If memory serves, 50 years ago in my speech at high school graduation, I supported the idea of a public service academy, which got some publicity yesterday in the NYTimes. (I think I had read about the French institution, the ENA. After working in the bureaucracy, my opinion is more mixed. The French and British civil services have virtues ours does not. But our country and government is more decentralized than France or Britain, and implementing a European-style civil service would be difficult.
Jimmy Carter tried to take a step in that direction, with the Senior Executive Service. Part of the idea was to create a more professional class of managers who could be moved around and would not spend their careers in a single agency. I don't think it worked. We continue to have problems of inter-agency warfare and conflict--witness the report of the 9/11 commission, witness the Goldwater Act of the mid 80's for DOD, witness the recurring problems in the USDA.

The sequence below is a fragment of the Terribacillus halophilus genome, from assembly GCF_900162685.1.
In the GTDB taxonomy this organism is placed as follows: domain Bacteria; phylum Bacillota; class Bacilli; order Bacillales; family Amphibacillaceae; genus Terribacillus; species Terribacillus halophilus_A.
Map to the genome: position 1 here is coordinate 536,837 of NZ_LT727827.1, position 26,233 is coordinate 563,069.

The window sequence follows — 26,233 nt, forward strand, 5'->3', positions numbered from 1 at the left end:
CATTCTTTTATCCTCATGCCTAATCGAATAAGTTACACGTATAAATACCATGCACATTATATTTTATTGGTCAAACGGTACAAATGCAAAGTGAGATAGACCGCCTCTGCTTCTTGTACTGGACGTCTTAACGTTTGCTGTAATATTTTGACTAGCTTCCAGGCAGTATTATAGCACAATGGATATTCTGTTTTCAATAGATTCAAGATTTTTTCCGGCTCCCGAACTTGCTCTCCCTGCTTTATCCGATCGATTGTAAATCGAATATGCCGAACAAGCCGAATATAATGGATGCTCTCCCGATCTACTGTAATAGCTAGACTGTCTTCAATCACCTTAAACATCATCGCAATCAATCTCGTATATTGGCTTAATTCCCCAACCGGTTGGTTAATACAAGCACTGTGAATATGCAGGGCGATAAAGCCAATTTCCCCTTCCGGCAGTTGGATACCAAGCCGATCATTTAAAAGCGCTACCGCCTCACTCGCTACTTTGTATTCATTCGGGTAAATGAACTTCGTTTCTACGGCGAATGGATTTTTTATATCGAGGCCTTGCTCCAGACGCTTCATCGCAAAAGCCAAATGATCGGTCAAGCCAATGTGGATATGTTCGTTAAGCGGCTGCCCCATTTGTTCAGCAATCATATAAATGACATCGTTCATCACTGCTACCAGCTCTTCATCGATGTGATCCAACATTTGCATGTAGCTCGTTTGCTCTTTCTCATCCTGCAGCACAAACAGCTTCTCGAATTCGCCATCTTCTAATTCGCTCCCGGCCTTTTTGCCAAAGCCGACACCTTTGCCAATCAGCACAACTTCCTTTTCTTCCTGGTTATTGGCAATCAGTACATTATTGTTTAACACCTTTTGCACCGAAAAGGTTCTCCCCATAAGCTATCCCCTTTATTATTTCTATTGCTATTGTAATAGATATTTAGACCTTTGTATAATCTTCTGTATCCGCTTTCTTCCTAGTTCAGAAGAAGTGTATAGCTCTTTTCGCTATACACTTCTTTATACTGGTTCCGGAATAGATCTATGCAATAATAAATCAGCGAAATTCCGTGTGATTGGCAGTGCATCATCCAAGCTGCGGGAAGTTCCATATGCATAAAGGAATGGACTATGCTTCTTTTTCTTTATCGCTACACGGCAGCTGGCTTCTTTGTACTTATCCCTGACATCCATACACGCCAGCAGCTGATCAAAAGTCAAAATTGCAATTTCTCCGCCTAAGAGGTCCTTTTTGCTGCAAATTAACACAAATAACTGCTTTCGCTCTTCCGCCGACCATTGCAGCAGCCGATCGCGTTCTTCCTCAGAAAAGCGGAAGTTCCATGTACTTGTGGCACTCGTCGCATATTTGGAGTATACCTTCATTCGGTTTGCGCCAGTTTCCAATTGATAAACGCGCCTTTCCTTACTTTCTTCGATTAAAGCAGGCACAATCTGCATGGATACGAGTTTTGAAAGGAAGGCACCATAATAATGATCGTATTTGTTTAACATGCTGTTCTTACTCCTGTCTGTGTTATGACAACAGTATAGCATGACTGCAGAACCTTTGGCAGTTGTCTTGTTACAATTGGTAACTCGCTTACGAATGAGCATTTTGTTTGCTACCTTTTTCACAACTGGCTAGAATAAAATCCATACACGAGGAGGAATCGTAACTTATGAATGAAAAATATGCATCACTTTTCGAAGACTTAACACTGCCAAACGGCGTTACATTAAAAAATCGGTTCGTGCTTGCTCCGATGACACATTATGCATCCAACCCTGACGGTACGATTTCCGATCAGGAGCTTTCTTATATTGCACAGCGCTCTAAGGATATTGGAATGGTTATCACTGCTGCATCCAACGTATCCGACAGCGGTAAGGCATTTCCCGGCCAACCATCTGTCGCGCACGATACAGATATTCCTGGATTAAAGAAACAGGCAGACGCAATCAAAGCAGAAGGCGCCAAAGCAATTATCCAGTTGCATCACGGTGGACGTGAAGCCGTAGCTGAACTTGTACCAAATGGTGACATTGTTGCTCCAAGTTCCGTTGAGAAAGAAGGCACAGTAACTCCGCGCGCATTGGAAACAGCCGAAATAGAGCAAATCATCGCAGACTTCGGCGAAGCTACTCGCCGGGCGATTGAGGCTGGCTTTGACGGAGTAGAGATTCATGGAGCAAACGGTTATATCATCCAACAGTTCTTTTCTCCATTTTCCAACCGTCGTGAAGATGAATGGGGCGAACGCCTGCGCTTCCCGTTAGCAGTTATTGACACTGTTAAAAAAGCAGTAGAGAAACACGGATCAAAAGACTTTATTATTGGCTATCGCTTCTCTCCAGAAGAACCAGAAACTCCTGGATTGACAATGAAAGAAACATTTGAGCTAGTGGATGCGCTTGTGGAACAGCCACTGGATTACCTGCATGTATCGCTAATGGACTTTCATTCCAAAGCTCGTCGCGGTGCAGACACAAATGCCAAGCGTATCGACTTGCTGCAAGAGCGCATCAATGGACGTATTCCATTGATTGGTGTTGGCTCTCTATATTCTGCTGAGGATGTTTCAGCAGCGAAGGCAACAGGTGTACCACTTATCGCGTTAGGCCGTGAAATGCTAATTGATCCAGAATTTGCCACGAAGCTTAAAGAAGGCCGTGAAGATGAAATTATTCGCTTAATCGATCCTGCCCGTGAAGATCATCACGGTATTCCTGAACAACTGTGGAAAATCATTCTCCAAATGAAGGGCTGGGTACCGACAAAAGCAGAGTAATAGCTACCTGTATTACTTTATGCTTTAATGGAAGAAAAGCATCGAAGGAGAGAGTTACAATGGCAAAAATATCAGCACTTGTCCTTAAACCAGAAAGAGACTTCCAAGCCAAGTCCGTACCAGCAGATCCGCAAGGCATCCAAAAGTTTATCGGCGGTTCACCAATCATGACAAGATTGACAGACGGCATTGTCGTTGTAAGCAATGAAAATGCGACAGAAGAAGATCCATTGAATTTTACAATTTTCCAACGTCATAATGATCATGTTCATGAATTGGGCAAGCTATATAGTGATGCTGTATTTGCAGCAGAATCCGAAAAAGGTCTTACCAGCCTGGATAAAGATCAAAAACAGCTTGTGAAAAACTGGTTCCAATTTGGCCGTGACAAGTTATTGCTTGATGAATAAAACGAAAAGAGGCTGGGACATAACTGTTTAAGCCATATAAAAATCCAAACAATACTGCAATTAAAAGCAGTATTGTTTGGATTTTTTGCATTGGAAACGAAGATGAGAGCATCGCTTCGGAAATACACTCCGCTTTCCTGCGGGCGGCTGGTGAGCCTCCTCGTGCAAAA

While I'm skeptical that a public service academy would do a whole hell of a lot in improving the quality of our managers, it might help to create an "old-boys network" which could help cross-agency communication and coordination. As a further point, in today's Federal Diary (Wash Post daily column) says federal employees trust their supervisors ' technical ability more than their managerial ability. I, and most other bureaucrats, tend to be skeptical of "managers", people like Leo Panetta coming into CIA, because we think you have to understand the agency and its problems to do a good job managing. I was a good bureaucrat, so I got promoted to be a manager, where I had more faults than I cared to admit. But that's typical of federal bureaucrats, meaning we aren't likely to support a public service academy. But we ought to give it a try.